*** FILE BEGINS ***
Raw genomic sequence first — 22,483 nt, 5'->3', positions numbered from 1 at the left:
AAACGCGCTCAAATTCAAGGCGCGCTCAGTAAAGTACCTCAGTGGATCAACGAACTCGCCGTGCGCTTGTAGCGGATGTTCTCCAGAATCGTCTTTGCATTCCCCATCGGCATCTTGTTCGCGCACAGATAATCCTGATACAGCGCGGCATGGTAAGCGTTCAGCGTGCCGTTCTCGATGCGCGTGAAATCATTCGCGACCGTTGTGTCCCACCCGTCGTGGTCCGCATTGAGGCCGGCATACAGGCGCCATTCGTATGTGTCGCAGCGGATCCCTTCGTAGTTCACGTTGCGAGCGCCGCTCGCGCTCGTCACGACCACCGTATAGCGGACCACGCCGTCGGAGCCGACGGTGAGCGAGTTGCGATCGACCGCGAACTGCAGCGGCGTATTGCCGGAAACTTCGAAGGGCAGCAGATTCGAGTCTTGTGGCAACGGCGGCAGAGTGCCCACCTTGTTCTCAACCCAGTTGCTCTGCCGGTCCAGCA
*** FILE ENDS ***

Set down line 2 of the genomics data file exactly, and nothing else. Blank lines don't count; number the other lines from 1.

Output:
AAACGCGCTCAAATTCAAGGCGCGCTCAGTAAAGTACCTCAGTGGATCAACGAACTCGCCGTGCGCTTGTAGCGGATGTTCTCCAGAATCGTCTTTGCATTCCCCATCGGCATCTTGTTCGCGCACAGATAATCCTGATACAGCGCGGCATGGTAAGCGTTCAGCGTGCCGTTCTCGATGCGCGTGAAATCATTCGCGACCGTTGTGTCCCACCCGTCGTGGTCCGCATTGAGGCCGGCATACAGGCGCCATTCGTATGTGTCGCAGCGGATCCCTTCGTAGTTCACGTTGCGAGCGCCGCTCGCGCTCGTCACGACCACCGTATAGCGGACCACGCCGTCGGAGCCGACGGTGAGCGAGTTGCGATCGACCGCGAACTGCAGCGGCGTATTGCCGGAAACTTCGAAGGGCAGCAGATTCGAGTCTTGTGGCAACGGCGGCAGAGTGCCCACCTTGTTCTCAACCCAGTTGCTCTGCCGGTCCAGCA